Connecting the Keyestudios Analog Rotation Sensor to the Microbit

Tinkerer: Lory Livezey

The Keyestudios Analog Rotary Sensor can be used as a dial for any project where you want to vary the level of intensity of light or sound. The sensor will send a value between 0 and 1024 as the dial is turned from the left-most position to the right-most position. In this tutorial, we'll hook the sensor up to the BBC Microbit.

Previous Step

  Keyestudios 37 Sensor Kit with the Microbit

What you will need

(or longer)
(or similar)
(or a monitor/keyboard/mouse plugged directly into the Pi)


Plug the Microbit into the Breakout

Without a breakout board for the Microbit, you can use alligator clips or as they say, crockodile clips over in the UK. I prefer to use a breakout because you have more flexibility when you want to use all the other pins that are available. In this tutorial, i'm using 3 different breakouts to give you an idea of just how similar they are.

Hook Up the Sensor

The sensor is clearly marked, so hookup is fairly straight-forward. If you're using a breakout, you'll need 3 wires -- color doesn't matter, but I'm using black, red and blue.

  • Black to (-)
  • Red to (+)
  • Blue to (S)

Plug the Microbit into the Computer

In some tutorials, i'm plugging the Microbit into a Raspberry Pi. This one, i'm using a Windows PC. I do this for variety so you can see the different methods. Once you plug it in, the Microbit should show up as a drive in Windows Explorer or Finder on the Mac.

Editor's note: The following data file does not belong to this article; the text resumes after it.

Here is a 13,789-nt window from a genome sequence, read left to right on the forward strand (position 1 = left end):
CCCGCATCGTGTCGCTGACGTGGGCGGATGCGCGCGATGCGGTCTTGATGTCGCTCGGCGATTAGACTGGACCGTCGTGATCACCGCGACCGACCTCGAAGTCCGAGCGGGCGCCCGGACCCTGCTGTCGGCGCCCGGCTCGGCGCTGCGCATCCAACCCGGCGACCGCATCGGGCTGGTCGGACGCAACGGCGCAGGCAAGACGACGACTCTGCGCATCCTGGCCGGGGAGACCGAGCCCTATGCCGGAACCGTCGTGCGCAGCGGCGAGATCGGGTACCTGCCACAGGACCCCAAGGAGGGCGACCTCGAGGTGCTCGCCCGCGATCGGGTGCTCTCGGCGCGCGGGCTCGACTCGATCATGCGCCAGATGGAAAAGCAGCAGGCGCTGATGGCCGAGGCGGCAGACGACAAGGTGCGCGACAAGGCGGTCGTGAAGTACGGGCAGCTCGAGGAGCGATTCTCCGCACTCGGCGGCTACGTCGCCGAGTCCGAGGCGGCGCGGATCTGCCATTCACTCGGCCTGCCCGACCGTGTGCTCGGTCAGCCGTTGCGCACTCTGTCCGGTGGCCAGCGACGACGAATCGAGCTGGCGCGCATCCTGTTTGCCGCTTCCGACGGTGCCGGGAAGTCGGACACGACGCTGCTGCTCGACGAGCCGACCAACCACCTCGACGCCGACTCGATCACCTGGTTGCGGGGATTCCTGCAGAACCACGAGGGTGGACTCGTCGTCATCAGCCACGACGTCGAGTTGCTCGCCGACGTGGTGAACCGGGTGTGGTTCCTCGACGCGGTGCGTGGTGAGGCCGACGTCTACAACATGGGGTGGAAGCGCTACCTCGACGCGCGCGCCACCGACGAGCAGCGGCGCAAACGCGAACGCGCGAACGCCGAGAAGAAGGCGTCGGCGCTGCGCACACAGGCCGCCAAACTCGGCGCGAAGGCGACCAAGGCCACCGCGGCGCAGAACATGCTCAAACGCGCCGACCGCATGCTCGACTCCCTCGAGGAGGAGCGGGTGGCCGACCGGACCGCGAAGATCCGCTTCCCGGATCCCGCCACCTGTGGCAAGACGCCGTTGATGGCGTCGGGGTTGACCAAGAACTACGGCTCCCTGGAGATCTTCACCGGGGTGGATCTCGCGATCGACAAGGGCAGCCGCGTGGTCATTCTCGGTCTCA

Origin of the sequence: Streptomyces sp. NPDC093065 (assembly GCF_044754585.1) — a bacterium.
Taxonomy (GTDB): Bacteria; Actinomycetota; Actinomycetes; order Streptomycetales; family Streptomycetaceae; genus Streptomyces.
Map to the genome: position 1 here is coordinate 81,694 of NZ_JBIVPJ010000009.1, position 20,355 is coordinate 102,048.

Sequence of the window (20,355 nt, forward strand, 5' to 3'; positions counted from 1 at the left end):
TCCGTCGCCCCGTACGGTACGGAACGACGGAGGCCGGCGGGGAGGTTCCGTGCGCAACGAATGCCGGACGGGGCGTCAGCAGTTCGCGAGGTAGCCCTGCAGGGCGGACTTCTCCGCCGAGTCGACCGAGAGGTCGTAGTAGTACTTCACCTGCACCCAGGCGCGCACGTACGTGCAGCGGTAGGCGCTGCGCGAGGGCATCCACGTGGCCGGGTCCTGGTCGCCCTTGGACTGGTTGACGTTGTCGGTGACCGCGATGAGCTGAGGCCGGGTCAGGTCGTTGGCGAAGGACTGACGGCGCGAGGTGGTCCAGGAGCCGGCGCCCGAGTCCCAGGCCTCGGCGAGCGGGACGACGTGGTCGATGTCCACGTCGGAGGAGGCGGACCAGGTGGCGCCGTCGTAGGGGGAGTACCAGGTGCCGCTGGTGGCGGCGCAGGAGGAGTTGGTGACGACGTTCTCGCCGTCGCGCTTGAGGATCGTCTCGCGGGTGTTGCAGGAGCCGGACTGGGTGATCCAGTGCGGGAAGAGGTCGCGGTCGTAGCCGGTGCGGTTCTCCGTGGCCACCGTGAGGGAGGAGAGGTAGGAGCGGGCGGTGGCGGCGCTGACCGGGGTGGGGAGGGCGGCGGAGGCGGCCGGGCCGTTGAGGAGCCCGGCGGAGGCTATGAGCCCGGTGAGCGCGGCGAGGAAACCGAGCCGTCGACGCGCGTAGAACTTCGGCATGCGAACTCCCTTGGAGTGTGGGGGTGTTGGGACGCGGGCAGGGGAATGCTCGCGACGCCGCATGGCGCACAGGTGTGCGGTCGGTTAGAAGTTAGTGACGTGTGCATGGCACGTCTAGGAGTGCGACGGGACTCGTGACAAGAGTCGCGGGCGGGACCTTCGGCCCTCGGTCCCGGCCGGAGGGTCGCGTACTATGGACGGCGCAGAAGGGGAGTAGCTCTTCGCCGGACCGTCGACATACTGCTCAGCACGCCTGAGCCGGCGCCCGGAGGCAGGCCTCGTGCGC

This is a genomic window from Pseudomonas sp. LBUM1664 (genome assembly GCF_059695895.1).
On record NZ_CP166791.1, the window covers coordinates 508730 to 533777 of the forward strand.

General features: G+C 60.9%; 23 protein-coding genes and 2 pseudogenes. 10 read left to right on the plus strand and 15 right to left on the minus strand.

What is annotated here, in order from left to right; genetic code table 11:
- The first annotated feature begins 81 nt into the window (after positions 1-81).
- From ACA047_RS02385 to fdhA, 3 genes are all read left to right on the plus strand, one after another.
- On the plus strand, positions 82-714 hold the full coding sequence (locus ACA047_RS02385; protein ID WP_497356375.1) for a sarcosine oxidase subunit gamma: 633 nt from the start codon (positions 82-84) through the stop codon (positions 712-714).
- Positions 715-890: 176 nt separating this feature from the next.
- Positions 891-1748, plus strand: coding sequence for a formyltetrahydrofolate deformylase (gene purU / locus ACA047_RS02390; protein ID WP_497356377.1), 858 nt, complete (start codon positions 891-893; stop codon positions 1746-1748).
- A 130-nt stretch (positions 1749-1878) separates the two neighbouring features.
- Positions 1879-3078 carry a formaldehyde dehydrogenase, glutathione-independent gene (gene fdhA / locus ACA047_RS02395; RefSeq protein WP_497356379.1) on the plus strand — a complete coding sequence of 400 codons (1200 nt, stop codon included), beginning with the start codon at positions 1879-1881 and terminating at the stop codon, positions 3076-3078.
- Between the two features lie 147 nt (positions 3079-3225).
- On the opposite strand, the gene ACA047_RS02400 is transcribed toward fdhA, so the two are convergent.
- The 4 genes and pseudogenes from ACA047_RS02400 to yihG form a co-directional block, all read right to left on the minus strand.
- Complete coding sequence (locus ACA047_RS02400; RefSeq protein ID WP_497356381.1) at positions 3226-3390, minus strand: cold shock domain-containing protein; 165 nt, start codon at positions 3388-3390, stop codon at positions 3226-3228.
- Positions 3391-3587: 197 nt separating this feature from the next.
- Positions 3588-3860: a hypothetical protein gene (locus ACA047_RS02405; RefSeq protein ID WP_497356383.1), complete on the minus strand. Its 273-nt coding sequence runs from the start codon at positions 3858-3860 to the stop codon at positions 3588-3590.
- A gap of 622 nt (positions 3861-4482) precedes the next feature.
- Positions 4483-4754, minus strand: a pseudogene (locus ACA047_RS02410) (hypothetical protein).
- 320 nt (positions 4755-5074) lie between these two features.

Open MakeCode

Open the browser to

Copy/Paste the Code or Build the Blocks

Either copy/paste the following code into the window after selecting Javascript...

basic.forever(() => {

Or build the blocks like so:

Make Code Blocks

Their location:

Basic > Show Icon
LED > More > Set Brightness
Pins > Analog Read Pin 0

Give the sketch a name (or not) and click Download.

Open your Downloads directory and drag the file (it will have a hex extension) over to the drive that was created when you plugged in the Microbit.

On the Rasbperry Pi, it's located here:

Media > Pi > Microbit

Once the Microbit reboots, you should be able to control the brightness of the Heart by turning the Rotary Sensor Dial!

Since other breakout boards will be similar, I demonstrate here how to hook it up to two other breakouts:

  • The Keyestudio Breakout is a simple breakout with a single row of pins. Simply use the same pins as we did before:

  • The Keyestudios Sensor Breakout has a ground and power pin corresponding to each pin. This acts as a sort of breadboard that allows you to run power and ground to several different sensors at once.

You have successfully programmed the Microbit to work with the Analog Rotary Sensor. Subscribe to our channel if you'd like to be notified when we post a subsequent video about how to use it in other projects.

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